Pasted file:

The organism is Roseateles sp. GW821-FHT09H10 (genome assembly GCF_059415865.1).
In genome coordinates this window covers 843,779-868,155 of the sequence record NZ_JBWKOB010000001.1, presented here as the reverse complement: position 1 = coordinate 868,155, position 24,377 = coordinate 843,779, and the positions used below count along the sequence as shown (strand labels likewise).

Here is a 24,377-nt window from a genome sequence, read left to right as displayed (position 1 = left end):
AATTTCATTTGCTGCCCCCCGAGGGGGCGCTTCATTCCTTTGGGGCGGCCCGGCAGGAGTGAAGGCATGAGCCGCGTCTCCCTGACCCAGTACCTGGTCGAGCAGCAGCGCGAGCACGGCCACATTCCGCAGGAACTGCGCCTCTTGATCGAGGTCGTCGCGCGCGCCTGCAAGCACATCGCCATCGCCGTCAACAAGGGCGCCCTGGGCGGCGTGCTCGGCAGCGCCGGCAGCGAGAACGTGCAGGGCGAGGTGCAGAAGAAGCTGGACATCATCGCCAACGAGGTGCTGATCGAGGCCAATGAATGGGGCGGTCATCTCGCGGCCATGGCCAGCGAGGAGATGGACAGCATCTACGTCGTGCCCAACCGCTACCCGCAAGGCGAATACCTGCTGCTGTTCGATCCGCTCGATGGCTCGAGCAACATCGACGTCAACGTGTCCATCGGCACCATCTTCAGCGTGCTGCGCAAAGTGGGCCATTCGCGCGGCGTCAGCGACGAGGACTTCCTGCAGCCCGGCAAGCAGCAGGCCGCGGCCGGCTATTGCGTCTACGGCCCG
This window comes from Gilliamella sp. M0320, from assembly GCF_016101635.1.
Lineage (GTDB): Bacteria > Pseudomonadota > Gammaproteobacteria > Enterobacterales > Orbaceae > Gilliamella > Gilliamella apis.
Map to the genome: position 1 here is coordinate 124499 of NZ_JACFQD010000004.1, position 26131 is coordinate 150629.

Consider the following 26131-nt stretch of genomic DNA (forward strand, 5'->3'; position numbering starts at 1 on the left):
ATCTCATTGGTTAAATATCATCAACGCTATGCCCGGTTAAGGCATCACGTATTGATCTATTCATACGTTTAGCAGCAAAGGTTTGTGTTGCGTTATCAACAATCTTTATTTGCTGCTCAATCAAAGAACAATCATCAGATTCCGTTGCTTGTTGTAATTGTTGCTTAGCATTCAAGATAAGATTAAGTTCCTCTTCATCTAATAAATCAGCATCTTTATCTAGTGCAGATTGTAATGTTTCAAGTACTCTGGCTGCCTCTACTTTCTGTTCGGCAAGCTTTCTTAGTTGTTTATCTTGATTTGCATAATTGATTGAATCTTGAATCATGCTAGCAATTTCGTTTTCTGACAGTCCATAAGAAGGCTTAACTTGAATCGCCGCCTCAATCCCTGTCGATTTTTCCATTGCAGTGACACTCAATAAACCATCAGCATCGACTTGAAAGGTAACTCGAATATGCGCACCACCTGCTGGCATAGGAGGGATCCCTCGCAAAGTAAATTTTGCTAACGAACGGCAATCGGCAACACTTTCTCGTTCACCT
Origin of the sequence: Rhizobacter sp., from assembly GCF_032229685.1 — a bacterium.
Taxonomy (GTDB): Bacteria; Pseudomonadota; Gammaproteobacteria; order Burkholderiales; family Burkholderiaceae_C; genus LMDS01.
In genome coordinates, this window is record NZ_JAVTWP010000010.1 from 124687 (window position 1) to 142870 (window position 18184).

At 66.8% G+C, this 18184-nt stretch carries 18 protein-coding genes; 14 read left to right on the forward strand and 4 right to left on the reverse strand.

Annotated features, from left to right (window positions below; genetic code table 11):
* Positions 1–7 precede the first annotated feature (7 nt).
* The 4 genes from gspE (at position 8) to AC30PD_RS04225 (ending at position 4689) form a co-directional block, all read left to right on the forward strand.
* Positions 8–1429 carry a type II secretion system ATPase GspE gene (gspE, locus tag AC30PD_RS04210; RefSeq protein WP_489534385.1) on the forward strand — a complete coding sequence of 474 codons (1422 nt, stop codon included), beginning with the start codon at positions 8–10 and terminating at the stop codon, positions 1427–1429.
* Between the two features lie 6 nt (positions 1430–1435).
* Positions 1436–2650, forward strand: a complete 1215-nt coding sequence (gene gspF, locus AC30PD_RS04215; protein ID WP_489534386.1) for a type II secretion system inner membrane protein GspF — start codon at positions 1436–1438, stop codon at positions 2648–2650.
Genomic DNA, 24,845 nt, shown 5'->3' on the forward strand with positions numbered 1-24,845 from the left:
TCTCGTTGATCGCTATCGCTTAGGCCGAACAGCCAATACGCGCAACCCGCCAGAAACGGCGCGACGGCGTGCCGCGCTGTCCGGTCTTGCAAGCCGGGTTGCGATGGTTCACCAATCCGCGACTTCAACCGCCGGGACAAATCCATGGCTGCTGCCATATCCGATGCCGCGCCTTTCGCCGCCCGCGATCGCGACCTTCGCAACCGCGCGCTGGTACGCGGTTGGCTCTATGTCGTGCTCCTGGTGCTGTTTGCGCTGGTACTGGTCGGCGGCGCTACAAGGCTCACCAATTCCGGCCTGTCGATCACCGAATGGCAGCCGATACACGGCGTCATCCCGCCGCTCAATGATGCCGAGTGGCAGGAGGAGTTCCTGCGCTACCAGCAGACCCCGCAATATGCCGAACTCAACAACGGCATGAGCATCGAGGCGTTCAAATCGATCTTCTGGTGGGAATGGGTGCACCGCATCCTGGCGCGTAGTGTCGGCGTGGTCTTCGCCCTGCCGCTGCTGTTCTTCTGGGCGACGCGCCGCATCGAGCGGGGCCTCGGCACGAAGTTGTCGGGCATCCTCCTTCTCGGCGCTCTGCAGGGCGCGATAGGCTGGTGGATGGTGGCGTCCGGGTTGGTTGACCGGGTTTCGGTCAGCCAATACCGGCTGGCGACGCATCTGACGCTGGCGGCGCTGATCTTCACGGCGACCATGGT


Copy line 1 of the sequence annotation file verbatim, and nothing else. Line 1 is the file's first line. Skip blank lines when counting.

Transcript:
The organism is Roseateles sp. GW821-FHT09H10 (genome assembly GCF_059415865.1).